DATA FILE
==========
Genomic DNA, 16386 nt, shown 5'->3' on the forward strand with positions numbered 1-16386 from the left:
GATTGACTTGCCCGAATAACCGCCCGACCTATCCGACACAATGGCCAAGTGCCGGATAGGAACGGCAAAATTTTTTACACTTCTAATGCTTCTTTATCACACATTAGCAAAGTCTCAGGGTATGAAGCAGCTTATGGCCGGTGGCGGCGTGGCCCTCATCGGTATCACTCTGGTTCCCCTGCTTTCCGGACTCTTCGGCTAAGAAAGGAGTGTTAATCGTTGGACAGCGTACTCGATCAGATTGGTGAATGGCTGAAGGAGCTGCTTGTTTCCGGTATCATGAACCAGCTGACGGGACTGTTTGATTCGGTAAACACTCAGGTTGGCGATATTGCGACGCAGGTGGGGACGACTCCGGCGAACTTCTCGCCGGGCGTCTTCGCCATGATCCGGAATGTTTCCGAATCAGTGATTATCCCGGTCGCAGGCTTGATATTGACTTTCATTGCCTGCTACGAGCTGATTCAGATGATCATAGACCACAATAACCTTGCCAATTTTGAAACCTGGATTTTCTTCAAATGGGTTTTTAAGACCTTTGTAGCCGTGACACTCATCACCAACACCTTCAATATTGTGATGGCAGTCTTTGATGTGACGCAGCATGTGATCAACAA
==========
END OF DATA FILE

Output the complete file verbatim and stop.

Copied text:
Genomic DNA, 16386 nt, shown 5'->3' on the forward strand with positions numbered 1-16386 from the left:
GATTGACTTGCCCGAATAACCGCCCGACCTATCCGACACAATGGCCAAGTGCCGGATAGGAACGGCAAAATTTTTTACACTTCTAATGCTTCTTTATCACACATTAGCAAAGTCTCAGGGTATGAAGCAGCTTATGGCCGGTGGCGGCGTGGCCCTCATCGGTATCACTCTGGTTCCCCTGCTTTCCGGACTCTTCGGCTAAGAAAGGAGTGTTAATCGTTGGACAGCGTACTCGATCAGATTGGTGAATGGCTGAAGGAGCTGCTTGTTTCCGGTATCATGAACCAGCTGACGGGACTGTTTGATTCGGTAAACACTCAGGTTGGCGATATTGCGACGCAGGTGGGGACGACTCCGGCGAACTTCTCGCCGGGCGTCTTCGCCATGATCCGGAATGTTTCCGAATCAGTGATTATCCCGGTCGCAGGCTTGATATTGACTTTCATTGCCTGCTACGAGCTGATTCAGATGATCATAGACCACAATAACCTTGCCAATTTTGAAACCTGGATTTTCTTCAAATGGGTTTTTAAGACCTTTGTAGCCGTGACACTCATCACCAACACCTTCAATATTGTGATGGCAGTCTTTGATGTGACGCAGCATGTGATCAACAA